An unlikely encounter – Günther and Gross

Some people don’t like it when the dimension of time is distorted.  Yet, it happened at least once in Telford.  A most unlikely encounter occurred when Günther, an EU bureaucrat in 2012, bumped into Derek Gross, travel porn mogul in 2030.  Such things can occur in the Lost Password, Telford’s most chic public house …

This is what happened.

Günther was explaining to Archimedes the need for a 2100 emissions target.

“It stands to reason.  We need a clear signal for investors.  With a clear signal, a clear price will emerge.  And once we have a carbon price – and I stress a global carbon price, a single carbon price – then all our environmental problems will evaporate like … like … well, like.”  Günther was not a man of poetry and struggled with simile.

“Gosh,” said Archimedes in awe at Günther’s bold vision.  “How do you know it will work?”

Günther purred with the pride of a well-read functionary.  He even permitted himself a sip of lime and lemon before replying.  Telford, the capital of England, was basking in a warm evening sun, and life pottered on slowly.  Some of Osborne’s recently planted saplings wilted in the heat – they needed a good watering, but water was precious.

“How do I know it will work?  Good heavens, Archimedes, do you never read the press?  Time and time again the Financial Times and the Economist, as well as many leading economists, have all told us – in no uncertain terms – that all we need is a global carbon price, and all our woes will be solved.  Well, for a carbon price, we need a long-term signal.  And this is why I propose an emissions target for 2100.

“Now, let me bring you another ouzo.  It seems that Osborne has been diverted.”

And as Günther rose, he pushed his seat back and straight into the path of Derek Gross who was looking, through his thick glasses, for somewhere to sit.  Derek’s pint dropped and spilt over his trousers.

Later – introductions made, fresh drinks delivered – Derek sat with Günther and Archimedes and listened.  He listened while Günther spouted the long-disproven economic orthodoxies of the turn of the century.  He chuckled at the words “sustainable growth”; he choked on his beer at the word “competitiveness”; he sprayed Archimedes with foam at mention of “public private partnerships”; a beery hiccough leapt out like a London bus as Günther touched on globalisation and level playing fields.  As Günther ploughed into his long-term vision of low-carbon Europe, Derek said:

“Fuck long-term, Ducky.  Too late for long-term.”

“How’s that?” asked Archimedes, raising his hand to gesture Günther to hold his horses.

“It’s all about now.  Instant grattyfication.  You see, I know a thing or two about instant grattyfication.  That’s why we started with meat.  Because it’s instant.”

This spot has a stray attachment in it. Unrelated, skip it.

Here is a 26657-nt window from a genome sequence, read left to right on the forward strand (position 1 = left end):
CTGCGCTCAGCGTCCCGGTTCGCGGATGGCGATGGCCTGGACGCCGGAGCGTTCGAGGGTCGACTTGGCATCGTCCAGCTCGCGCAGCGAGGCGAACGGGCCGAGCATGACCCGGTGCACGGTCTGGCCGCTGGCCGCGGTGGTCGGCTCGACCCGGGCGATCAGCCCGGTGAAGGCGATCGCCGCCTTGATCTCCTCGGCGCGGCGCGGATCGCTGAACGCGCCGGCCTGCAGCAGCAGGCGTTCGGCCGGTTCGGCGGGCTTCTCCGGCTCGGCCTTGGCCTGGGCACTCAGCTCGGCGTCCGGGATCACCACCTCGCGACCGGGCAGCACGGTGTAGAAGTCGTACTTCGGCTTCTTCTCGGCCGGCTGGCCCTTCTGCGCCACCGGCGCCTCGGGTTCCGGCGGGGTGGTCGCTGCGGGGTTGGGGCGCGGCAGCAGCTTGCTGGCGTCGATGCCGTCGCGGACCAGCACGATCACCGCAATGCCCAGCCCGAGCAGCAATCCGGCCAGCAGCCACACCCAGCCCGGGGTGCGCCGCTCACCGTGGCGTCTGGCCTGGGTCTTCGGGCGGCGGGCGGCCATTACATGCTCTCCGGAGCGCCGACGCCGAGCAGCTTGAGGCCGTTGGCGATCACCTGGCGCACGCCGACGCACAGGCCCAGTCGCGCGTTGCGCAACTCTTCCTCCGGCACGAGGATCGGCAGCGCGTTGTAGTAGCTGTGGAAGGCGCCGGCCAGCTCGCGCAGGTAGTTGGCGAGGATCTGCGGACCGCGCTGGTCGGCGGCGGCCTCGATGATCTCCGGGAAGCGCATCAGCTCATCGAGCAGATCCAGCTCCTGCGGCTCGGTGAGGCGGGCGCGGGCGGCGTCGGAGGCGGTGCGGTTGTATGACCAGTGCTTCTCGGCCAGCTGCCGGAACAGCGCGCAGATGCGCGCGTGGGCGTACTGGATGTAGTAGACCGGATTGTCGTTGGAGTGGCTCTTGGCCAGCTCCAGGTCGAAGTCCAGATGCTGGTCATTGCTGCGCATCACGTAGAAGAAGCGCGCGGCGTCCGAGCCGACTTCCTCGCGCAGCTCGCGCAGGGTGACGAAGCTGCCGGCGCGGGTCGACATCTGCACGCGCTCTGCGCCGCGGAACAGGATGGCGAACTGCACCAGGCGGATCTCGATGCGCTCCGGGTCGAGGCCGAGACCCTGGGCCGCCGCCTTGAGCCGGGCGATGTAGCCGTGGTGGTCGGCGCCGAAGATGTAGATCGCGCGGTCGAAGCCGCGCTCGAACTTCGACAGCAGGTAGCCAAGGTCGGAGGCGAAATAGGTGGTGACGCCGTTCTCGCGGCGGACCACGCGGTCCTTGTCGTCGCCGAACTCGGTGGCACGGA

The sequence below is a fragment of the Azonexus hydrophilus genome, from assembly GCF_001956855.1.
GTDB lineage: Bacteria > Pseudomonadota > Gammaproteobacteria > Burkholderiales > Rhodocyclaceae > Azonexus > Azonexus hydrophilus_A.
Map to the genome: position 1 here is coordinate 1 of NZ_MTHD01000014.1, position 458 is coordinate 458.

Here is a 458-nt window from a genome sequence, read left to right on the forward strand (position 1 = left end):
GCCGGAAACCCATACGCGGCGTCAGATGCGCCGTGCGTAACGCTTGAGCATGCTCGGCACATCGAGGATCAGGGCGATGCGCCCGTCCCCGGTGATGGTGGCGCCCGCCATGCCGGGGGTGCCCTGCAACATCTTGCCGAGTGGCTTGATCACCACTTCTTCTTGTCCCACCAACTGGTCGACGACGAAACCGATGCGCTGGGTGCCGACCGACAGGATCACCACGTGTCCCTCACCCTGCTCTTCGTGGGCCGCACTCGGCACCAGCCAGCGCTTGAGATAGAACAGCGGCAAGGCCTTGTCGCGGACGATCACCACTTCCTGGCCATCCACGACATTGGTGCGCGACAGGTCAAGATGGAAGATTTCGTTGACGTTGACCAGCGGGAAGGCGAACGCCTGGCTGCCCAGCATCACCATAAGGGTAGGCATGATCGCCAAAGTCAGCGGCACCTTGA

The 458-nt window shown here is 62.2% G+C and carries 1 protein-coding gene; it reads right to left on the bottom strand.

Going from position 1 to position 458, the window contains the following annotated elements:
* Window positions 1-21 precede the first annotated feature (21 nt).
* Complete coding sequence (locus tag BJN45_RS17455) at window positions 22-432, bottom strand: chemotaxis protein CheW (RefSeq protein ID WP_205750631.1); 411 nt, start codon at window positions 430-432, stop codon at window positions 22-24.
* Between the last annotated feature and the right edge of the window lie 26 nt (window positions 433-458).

“Instant meat?”

“No.  Horror.  Show’em horror films.  Slaughter houses.  It’s visceral.  It gets you ‘ere.  He jabbed at his stomach.  We cut meat eating by 50% in three years.  Should’ve seen the health effect.  Obesity.  Acid.  Heart.  Stumpy shorted the lot.  Pharma.  Meat.  All crashed.  Made a couple of billion.”

“Stumpy?” asked Günther, confused.

“Stumpy.  My old mate, Stumpy.  You might see ‘im around later,” explained Gross.  “And,” he continued, “and then slow.”

“Slow?” asked Günther, even more confused.

“Where you been the last 20 years, Ducky?  Slow.  Stands t’reason.  Meat collapsed so fast food collapsed and people got the hang of slow, didn’t they?  It got them back into the present.  Just being there and not worrying about stuff you can’t do anything about.  Once you get the ‘ang of the present again, there’s no looking back.  When you’re ‘appy dawdling about in the present you ‘aven’t got time for messing about with time-saving appliances and ‘ighfaluting technologies.  You do it with your hands.  As it were, as it were.”

“But what about growth?  What happens to growth?”

“Growth?  Who wants growth when they’re sorted inside, Ducky?  Answer me that one.”

“But we need growth; without growth everything collapses … growth …,” stuttered Günther excitedly, like a frustrated child that can’t find the words to explain its thought.  “It’s part and parcel of…” His voice tailed off as he noticed that everyone on the terrace had fallen silent and was looking at him.  He noticed Osborne smirking in the background, bobbing up and down to ease his sore back.  It was most embarrassing to mention growth in the 2030s, most embarrassing indeed.  Günther, confused, looked around for an understanding smile and found none, while Archimedes pulled some dry leafs off one of Osborne’s failing saplings.

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